By Mary F. Rogers
This booklet makes use of the most renowned components of youth, the Barbie doll, to give an explanation for key features of cultural meaning.
Some readings may see Barbie as reproducing ethnicity and gender in a very coarse and destructive means - a cultural icon of racism and sexism. Rogers develops a broader, tougher photograph. She indicates how the cultural which means of Barbie is extra ambiguous than the slim, appearance-dominated version that's attributed to the doll. For a begin, Barbie's sexual id isn't really straight forward. equally her type state of affairs is ambiguous. yet all interpretations agree that, together with her huge, immense diversity of way of life `accessories', Barbie exists to devour. Her physique is the correct metaphor of recent occasions: plastic, st
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Extra info for Barbie Culture
The ones who probably hurt me were my parents and advertisements in magazines and on TV, who and which teach nothing but self loathing for one's weight, height, hair, and eye color. Teeth are still my favorite things to judge people by. Barbie never had any teeth, although she always had teeth marks all over. Sisters and brothers, loathing and ambivalence, family and mass media, absolutes and uncertainties, then and now, bodies and consciousness: the list of lived associations goes on and on. Like other icons, Barbie takes her place amidst all the cultural baggage and all the social relations whereby we each make our way in the world.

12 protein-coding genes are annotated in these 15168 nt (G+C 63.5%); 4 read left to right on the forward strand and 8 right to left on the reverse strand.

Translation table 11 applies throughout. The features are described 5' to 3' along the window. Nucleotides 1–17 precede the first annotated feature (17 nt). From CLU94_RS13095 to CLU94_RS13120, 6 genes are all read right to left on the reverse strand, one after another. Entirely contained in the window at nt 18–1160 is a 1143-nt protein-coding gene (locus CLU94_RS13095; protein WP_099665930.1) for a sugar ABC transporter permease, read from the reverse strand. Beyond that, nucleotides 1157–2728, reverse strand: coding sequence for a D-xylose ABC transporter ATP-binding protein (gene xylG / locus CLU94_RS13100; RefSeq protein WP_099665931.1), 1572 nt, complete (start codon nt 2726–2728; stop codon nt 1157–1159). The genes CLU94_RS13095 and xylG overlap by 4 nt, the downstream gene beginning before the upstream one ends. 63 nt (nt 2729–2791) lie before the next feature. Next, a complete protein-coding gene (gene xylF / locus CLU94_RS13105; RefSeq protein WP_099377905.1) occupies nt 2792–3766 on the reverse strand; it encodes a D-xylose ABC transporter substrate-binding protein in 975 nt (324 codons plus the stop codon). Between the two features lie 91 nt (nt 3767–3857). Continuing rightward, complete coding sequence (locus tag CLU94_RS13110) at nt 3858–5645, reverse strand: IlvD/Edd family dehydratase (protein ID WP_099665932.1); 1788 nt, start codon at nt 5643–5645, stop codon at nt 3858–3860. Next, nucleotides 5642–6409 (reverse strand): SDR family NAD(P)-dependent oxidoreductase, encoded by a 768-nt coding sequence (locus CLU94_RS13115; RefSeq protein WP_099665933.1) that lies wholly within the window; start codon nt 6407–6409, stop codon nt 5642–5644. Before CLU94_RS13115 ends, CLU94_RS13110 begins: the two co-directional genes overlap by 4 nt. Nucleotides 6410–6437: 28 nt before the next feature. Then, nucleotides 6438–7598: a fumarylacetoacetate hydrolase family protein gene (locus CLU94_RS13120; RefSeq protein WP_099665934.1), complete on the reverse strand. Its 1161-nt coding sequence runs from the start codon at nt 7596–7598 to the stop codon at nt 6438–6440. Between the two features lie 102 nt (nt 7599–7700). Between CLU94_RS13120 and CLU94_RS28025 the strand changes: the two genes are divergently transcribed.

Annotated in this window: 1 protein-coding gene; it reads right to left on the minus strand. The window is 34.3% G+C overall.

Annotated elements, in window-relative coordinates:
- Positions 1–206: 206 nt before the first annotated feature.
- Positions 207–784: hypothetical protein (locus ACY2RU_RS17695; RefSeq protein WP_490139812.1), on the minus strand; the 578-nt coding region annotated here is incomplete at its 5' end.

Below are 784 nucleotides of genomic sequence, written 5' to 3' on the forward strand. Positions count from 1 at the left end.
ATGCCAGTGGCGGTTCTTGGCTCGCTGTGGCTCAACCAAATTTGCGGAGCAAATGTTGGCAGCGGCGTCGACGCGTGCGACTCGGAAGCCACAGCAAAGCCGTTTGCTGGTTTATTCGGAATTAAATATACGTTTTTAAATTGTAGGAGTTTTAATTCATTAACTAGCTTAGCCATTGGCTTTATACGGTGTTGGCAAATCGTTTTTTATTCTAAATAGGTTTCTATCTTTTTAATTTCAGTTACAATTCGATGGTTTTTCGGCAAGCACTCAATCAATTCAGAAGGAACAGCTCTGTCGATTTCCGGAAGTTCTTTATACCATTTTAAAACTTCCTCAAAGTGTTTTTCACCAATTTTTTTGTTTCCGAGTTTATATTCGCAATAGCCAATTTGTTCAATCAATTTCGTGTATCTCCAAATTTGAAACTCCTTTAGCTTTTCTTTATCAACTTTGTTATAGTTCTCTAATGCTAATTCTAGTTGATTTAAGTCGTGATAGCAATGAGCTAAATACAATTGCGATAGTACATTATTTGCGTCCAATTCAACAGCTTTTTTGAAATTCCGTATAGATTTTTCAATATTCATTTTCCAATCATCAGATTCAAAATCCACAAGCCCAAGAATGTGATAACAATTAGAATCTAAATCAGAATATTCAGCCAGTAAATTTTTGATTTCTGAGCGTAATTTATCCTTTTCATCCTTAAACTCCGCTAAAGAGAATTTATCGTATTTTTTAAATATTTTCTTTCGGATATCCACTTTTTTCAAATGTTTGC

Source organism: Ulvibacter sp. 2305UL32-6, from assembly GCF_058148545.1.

Along these lines Barbie and Brown's "single girl" join hands with the feminine mystique crowd. " What's the sense of being single and child free if you can't have a lot of things and live a little? What's the Copyrighted Material 40 Barbie culture sense of disciplining one's body and managing one's appear ance along mainstream feminine lines if one can't enjoy the heady pleasures of male privilege in material as well as social ways? Barbie's acquisitiveness gets attention in Chapter 3. For now, let us note how her possessions reflect the pay scale for men, not women, and how her lifestyle bespeaks more male privilege than female subordination.
L As they get heterosexualized, then, girls and young women face pressures to give boys and dating a lot of priority. In tum, they pay increasing attention to the size and shape of their bodies, the range and contents of their wardrobes, the styling of their hair, and the making up of their faces. Barbie epitomizes, even exaggerates, these feminine mandates. She gives girls endless opportunities to costume her, brush and style her hair, and position her in settings like aerobics class, a school dance, or the shopping mall.